Morgan Stanley Says Grexit Would Send EURUSD Crashing To 0.90

Tyler Durden's picture

Just as Mario Draghi was gaining traction with his latest plan to crush - but not too much so as to rekindle redenomination risk 0 the Euro "whatever it takes" courtesy of the recent launch of QE which sent the EURUSD to the lowest level in over a decade, something happened: Greece. And the problem for Draghi is that suddenly a loud, if confused, permabullish chorus has emerged screaming that a Grexit would actually be very bullish for the Euro. Of course, that's a problem as it goes directly in the opposite direction with what Draghi is trying to achieve, in order to not only send the DAX to all time highs (a DAX which curiously was downgraded earlier today by JPM) but to promote German, and to a lesser extent, French exports. However, if the EUR were to revert fully to a regime where a Grexit is seen as an existential threat to the EUR, that too is unadvisable, as it would lead to an avalanche of selling across not only FX but all asset classes.

Enter the proposal for a "controlled descent", first suggest today by Morgan Stanley FX strategy team.

Here is Morgan Stanley playing "good cop, bad cop" in setting the stage for Europe.

Greece exit risks rise: The credit impulse in European economies looks positive and leading indicators are looking better, but there are two risks: Greece and the Russia-Ukraine conflict. Both event risks have the potential to weaken the economic outlook.

Actually it depends on your definition of "risk" - after all the ECB would not have been able to launch QE had it not been for the Russian sanctions, and the tumble in European economic growth that resulted. We wonder: did Mario Draghi, and the entire Goldman central bank alumni team, remember to send Putin a nice thank you note for enabling Q€?

So back to next steps, and why - at least for Morgan Stanley - a Grexit is precisely the thing that German, French and other exporters ordered.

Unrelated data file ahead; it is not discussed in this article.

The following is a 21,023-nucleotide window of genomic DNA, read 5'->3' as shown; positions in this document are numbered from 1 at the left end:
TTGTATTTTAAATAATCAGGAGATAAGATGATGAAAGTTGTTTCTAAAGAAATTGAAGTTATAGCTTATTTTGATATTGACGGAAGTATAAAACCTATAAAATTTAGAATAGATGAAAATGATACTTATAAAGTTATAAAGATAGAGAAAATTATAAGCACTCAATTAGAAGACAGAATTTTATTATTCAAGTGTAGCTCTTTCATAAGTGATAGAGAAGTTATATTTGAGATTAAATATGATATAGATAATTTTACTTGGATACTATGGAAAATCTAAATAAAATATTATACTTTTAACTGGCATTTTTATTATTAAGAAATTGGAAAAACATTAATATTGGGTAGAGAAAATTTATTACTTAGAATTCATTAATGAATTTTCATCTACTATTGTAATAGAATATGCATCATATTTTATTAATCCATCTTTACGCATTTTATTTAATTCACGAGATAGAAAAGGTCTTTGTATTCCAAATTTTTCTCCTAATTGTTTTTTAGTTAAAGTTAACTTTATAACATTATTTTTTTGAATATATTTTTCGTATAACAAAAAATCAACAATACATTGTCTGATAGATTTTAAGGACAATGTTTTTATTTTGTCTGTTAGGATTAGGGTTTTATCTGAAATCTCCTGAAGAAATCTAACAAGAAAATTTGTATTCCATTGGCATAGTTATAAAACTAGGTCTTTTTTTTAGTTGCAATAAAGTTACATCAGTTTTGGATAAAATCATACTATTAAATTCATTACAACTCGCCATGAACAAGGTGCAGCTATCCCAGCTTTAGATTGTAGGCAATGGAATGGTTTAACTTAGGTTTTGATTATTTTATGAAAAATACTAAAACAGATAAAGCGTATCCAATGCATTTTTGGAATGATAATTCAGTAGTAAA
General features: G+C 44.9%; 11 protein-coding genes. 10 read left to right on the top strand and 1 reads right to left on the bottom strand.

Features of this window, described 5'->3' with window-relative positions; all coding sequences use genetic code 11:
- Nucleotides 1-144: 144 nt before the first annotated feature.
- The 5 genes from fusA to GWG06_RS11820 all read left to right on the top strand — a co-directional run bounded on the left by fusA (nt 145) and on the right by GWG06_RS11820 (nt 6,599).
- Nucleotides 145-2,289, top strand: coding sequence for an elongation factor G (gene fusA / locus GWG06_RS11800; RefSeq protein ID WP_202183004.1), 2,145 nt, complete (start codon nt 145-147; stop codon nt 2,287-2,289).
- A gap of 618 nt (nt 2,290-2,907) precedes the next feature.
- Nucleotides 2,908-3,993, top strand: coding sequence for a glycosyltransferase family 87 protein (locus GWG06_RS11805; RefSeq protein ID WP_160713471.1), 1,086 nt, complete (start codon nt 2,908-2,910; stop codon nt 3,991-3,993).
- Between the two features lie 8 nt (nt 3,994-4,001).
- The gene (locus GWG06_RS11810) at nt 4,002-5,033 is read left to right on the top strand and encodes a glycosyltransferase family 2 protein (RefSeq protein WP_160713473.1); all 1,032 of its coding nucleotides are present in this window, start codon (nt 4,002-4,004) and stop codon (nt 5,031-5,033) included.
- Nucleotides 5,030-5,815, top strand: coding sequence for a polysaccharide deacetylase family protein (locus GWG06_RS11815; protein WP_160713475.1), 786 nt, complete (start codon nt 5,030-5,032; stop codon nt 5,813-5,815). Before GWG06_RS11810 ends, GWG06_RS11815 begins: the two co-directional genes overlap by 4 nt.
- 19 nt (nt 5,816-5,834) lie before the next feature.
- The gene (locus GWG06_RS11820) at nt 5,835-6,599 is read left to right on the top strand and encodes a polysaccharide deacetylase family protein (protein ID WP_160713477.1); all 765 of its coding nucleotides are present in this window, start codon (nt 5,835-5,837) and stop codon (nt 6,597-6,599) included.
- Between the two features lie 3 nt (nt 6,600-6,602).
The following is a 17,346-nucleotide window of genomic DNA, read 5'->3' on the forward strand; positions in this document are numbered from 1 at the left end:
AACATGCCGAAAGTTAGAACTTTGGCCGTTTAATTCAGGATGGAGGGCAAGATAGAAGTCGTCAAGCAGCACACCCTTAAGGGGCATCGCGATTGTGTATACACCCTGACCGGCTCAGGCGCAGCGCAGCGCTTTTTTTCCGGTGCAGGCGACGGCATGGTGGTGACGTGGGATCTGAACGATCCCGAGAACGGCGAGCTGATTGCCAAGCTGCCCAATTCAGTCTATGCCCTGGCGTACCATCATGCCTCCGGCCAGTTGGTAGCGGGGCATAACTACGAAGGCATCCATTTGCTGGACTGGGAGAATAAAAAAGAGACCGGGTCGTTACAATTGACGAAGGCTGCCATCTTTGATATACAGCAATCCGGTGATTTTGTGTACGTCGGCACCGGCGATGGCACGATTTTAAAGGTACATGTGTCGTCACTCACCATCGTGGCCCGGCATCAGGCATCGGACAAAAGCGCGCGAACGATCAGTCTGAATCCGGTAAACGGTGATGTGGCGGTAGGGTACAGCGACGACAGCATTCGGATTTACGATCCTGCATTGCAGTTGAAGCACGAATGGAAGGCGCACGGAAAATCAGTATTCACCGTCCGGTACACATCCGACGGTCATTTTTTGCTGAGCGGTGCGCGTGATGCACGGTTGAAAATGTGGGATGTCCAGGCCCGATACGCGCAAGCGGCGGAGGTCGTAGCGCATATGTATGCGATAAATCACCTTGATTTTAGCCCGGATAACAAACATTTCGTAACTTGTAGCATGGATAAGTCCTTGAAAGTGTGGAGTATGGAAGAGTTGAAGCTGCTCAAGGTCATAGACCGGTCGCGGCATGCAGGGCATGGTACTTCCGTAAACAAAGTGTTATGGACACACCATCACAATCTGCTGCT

The Greek Prime Minister has reaffirmed his government’s rejection of the country’s international bailout programme two days before an emergency meeting with the euro area’s finance ministers on Wednesday. His declaration suggested increasing minimum wages, restoring the income tax-free threshold and halting infrastructure privatisations. Should Greece stay firm on its current anti-bailout course and with the ECB not accepting Greek T-bills as collateral, the position of ex-Fed Chairman Greenspan will gain increasing credibility. He forecast the eurozone to break as private investors will withdraw from providing short-term funding to Greece. Greece leaving the currency union would convert the union into a club of fixed exchange rates, a type of ERM III, leading to further fragmentation. Greek Fin Min Varoufakis said the euro will collapse if Greece exits, calling Italian debt unsustainable. Markets may gain the impression that Greece may not opt for a compromise, instead opting for an all or nothing approach when negotiating on Wednesday. It seems the risk premium of Greece leaving EMU is rising. Our scenario analysis suggests a Greek exit taking EURUSD down to 0.90.

So who will prevail: those who say a Grexit is bullish for the Euro as it removes tail risk and makes the Eurozone even stronger, or those who say a Grexit will lead to a plunge (controlled of course) in the Euro as the contagion risk never really went away, and now everyone will look to Italy and France, where anti-Europe movements have continued to rise from strength to strength, but nowhere more so than in Spain, where the Syriza peer, Podemos, is now tracking at top spot in polls:

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saveandsound's picture

That would be fun, wouldn't it?

Exporting deflation worldwide...

philipat's picture